• Opera and Confluence Museum in Lyon

Lyon dares to play with its architecture. The Opera House was rebuilt by the architect Jean Nouvel in the original walls, crowned by a dome of granite and wood. As for the Museum of Confluences, its glass-concrete-stainless steel silhouette is visible from afar, glinting above the cape between the Rhône and Saône rivers.

Things to do in the Lyon region

• Taste the products at Les Halles Paul Bocuse

In the district of Part-Dieu, push open the door of this gigantic covered market, to which the famous chef Paul Bocuse gave his name. Here, nearly 50 traders (market gardeners, bakers, pastry chefs, fishmongers, delicatessens, cheese makers, wine merchants, and more) more than honor the heritage of gastronomic excellence of Lyon in particular and France in general.

• Climb to the Basilica Notre-Dame de Fourvière

Built at the end of the 19th century, the basilica draws its white silhouette on the Fourvière hill overlooking Lyon. The interior mosaics are beautiful, as well as its marble decorations.

• Take up residence in the vineyards of the Côtes du Rhône

On both banks of the Rhône, between Vienna and Avignon, more than 20 grape varieties (Syrah, Grenache, Viognier, etc.) produce world-famous wines, mainly red, such as Côte Rotie, Crozes-Hermitage, and Château-Neuf-du-Pape.

• Vibrate to the rhythms of electro during Nuits sonores

For 17 years, during the weekend of the Ascension, Lyon is transformed into a stage of electro music, with an electric program and concerts throughout the city.

• Be dazzled by the Festival of Lights in Lyon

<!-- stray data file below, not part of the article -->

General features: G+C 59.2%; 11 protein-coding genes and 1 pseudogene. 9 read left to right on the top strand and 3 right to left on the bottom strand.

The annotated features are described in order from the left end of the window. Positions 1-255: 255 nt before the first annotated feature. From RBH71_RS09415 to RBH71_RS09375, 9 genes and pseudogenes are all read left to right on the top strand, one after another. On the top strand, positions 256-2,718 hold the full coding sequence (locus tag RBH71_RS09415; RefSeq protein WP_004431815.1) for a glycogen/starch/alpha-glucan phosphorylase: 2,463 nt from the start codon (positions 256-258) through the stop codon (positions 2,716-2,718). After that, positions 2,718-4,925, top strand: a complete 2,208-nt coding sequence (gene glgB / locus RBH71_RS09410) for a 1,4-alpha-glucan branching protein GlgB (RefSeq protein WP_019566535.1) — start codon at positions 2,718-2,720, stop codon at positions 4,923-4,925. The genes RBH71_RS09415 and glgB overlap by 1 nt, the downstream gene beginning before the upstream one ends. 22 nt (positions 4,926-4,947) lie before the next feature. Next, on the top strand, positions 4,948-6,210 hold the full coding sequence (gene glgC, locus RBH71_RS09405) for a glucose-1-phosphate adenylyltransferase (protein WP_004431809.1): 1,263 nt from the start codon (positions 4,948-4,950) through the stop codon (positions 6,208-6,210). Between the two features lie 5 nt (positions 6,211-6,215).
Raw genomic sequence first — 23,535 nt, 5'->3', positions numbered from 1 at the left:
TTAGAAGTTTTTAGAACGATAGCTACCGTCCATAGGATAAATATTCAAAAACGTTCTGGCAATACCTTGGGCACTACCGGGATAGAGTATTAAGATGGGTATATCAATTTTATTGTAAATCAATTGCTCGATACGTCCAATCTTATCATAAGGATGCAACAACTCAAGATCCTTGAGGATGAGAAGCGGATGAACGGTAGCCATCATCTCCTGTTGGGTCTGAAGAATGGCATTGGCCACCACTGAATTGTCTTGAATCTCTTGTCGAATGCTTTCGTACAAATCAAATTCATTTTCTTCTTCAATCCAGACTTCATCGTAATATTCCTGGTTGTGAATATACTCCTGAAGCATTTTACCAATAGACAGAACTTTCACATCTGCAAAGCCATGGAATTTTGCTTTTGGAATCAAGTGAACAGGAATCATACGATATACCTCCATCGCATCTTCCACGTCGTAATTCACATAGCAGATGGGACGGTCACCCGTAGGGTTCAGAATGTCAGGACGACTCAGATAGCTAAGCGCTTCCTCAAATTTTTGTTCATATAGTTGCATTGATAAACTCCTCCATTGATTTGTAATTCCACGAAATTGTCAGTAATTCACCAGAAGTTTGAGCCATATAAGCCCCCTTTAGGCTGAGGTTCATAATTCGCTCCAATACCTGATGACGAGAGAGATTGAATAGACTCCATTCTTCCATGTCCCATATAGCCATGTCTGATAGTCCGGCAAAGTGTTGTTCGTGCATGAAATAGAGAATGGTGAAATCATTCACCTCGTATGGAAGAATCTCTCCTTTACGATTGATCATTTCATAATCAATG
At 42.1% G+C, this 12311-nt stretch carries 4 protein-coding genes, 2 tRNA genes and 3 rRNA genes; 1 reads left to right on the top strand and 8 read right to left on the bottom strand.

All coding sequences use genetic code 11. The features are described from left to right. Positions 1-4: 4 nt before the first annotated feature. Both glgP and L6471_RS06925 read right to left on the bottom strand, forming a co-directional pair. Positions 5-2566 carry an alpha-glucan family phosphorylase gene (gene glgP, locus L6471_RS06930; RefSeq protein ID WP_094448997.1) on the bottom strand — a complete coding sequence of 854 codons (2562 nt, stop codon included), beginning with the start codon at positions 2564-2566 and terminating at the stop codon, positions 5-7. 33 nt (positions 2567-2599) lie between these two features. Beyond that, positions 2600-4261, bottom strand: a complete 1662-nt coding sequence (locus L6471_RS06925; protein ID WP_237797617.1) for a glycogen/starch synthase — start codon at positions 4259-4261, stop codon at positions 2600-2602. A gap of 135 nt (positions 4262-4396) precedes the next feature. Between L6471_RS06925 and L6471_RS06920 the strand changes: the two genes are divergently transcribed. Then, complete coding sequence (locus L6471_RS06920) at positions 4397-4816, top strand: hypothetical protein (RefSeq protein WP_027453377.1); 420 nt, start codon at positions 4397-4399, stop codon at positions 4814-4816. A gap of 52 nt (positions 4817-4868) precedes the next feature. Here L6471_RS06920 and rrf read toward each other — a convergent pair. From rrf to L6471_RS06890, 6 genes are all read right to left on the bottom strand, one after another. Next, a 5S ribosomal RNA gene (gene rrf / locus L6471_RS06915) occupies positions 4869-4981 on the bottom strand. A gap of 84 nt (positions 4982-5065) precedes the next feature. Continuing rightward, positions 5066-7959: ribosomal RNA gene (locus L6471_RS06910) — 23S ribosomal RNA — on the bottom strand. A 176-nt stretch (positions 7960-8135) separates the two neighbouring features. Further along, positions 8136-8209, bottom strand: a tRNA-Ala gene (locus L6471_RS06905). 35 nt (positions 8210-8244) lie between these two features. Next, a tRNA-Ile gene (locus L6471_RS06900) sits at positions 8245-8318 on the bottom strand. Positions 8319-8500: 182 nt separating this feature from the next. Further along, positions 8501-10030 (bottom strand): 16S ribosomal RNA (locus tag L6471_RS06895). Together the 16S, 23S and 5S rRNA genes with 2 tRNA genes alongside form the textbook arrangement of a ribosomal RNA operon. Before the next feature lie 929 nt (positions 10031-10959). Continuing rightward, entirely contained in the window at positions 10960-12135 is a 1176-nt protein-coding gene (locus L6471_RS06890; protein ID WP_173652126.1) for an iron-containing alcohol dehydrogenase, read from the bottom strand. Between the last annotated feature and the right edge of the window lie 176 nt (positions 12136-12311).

Since December 8, 1852, the Lyonnais kept the habit of hanging candles at their windows to brighten their city. Today, during four very busy evenings, the Festival of Lights showcases new scenographic lights on the monuments, squares, courtyards and famous buildings of the city.

• Rush off to Place Jacobins and sneak passage of the Argue

Impossible to miss, the place is in the heart of the peninsula, complete with classic buildings lining a plaza sporting a beautiful white marble fountain. From here, stroll over to the passage of the Argue, a covered gallery stocked with speciality shops (hat makers, watchmaker, cutlery shops...)

• Burn calories by bike on the bois de Bouchat course

In the mountains of Lyon, south of the city, this wood offers beautiful hilly mountain bike trails for beginners and experienced athletes. The reward: the panoramic view of the Mornantais countryside.

• Delight in a little Lyon bouchon

These regional restaurants, which have given birth to a label, serve a warm atmopshere and Lyonnais specialties: dumplings, tablier de sapeur (double fat beef tripe), lyonnaise salad, cervelle de canut cheese—remember to RSVP, the bouchons fill up quickly!

• Nestle in Glay quarries

These quarries merit a visit; located at 420 meters (1378 feet) above sea level, they lord over the hamlet of Glay where the gold stonemasons resided. From there, the view stretches 50 km (31 miles) around, from the mountains of Lyon to the valley of Azergues.

• Take a dip in the lac des Sapins in Beaujolais

The man-made lake is nestled in the green Beaujolais pine forest, north of Lyon. Dip into an organic bath, thanks to plant filtering.

Getting to Lyon